It Takes a Vision to Make a Malala: Part Seven— The Attack on Malala Yousafzai


In our continuing blogseries chronicling Dr. Shakir Ullah and his time in his home village of Swat, the Taliban had just established a foothold. Now facing tyranny unprecedented, Shakir draws strength from the Yousafzai family to protect his own. However, such opposition to the Taliban comes at a steep price…

Part Six  —  Part Five  —  Part FourPart ThreePart Two Part One


As I mentioned in my previous post, the Taliban initially won the approval of the people on account of their quick and decisive approach to justice. On account of neglect in the government and courts remaining overwhelmed, the Taliban gave the people what they wanted, what they craved, only to find themselves enslaved to a darker evil. I witnessed the people of Swat suffering under the Taliban’s brutal regime. There were a few failed attempts for negotiation, but the Taliban would never yield as they thought of themselves akin to supernatural beings, always right and powerful. When nothing worked on the peaceful front, the Pakistani officials were left with no options but to start a powerful military offensive.

Still in my village, I watched the helicopters shelling and jets dropping bombs, shaking homes from their foundations. Communication and power lines were cut off and there was no transport allowed in and out of Swat. The whole region was under curfew. Most of the residents were forced to flee, with no food and other necessities. I witnessed people walking for hundreds of miles with women and children suffering under the scorching heat. My village was in far-flung mountains so there would be no easy escape. It was a better plan to die at home than on the road. Once our village began running out of supplies, people slaughtering their cattle to feed themselves, the Taliban now turned their eyes onto soft targets. Therefore, my close relatives implored me to quietly move my family out of the region.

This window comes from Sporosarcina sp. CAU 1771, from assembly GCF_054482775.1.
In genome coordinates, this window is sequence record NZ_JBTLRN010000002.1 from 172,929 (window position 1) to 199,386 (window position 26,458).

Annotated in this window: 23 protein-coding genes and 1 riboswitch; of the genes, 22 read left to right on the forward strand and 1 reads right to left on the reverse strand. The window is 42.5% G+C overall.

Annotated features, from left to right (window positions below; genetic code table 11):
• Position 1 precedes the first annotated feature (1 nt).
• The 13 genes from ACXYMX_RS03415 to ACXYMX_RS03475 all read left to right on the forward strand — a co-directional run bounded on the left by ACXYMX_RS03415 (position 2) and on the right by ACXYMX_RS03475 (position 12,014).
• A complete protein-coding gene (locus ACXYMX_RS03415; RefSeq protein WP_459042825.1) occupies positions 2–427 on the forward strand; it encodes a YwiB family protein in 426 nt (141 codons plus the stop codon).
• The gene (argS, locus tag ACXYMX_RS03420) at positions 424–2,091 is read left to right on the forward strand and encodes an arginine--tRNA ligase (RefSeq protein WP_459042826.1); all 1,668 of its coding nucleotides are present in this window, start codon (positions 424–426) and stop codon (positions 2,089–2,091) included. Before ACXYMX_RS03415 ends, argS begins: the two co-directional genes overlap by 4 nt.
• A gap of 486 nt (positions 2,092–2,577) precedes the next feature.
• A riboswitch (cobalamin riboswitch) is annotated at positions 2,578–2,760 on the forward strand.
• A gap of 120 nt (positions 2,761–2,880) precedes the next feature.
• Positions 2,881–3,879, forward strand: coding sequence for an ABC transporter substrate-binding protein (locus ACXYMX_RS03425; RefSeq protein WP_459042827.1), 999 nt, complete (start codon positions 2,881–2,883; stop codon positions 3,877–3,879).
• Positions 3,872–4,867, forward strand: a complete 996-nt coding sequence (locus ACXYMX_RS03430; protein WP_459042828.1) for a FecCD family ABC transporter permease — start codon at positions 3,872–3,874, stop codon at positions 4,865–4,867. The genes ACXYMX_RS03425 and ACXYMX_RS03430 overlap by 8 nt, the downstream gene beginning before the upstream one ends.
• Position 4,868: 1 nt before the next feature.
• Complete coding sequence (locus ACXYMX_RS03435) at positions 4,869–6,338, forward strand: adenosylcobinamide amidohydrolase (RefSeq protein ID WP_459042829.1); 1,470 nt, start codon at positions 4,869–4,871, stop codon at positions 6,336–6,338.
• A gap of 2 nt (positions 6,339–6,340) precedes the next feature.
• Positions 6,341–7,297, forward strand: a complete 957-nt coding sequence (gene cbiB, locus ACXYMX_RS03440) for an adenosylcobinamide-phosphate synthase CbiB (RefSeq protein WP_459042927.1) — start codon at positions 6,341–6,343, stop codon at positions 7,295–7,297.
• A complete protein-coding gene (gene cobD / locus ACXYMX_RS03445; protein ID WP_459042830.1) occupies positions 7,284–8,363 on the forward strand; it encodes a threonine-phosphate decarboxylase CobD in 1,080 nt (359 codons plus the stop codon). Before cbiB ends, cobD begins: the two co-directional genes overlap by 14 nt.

We set out at dawn. It was me, my wife, a three year old daughter and two year old son, walking through tens of miles of mountainous terrain to get to safety. There were Taliban checkpoints on the way, forcing us to change our path to avoid any contact. Even with my family making me an easy and legitimate target, we all got out of the area with no major blow. It took us more than 24 hours to cross an area that would normally take three hours by car.

From the UK, I watched for news of my home. It took time, but eventually the government offensive against the Taliban succeeded. Peace was partially restored to the area. Partially. People returned to their homes, spoke their minds, and pursued education, but the Taliban’s presence remained. Perhaps it lingered in the shadows of Swat, but they were far from dormant. They started to target those who stood up or spoke against them, and at this time, a student’s blog—Malala’s blog—remained as a voice against tyranny.Believing that Swat had returned to normality, Malala started to speak more openly to the media about girl’s right to education, her words receiving tremendous respect in the village. She had become a national hero and an icon for peace and education, but this was not what the Taliban had dreamed for her. They labelled her an agent of the West and spared no opportunity to threaten her or discredit her.

malala.jpgMalala’s voice refused to be silent.

The Taliban recognized her tenacity, and on October 9, 2012, the unfortunate and unwanted happened as Malala was shot on a school bus for her resistance to their tyranny. The Taliban wanted to silence her voice of hope, snuff out her spark against the darkness of oppression. The attack on Malala shocked the world and, for a moment, it felt as if we would lose her voice of hope for the time to come.

Malala’s survival did more than amplify her voice. She had become a global icon for education and peace when she opened her eyes in Queen Elizabeth Hospital in the UK. That tiny spark of hope from a remote part of the world had now become a fire of optimism and change for the world. 


Part Six  —  Part Five  —  Part Four — Part Three — Part Two — Part One





Dr. Shakir Ullah is currently working as Professor of Finance at Stratford University, USA. Earlier, he taught at the University of Southampton, UK, and Institute of Management Sciences, Pakistan. Shakir has also worked as Global Business and Financial Analyst with different companies including Microsoft, Honda, MasterCard, Walt Disney and Jaguar, just to name a few.

Shakir holds PhD from UK and MBA from Korea, both earned with distinction. He has also published several research articles in reputed international journals.


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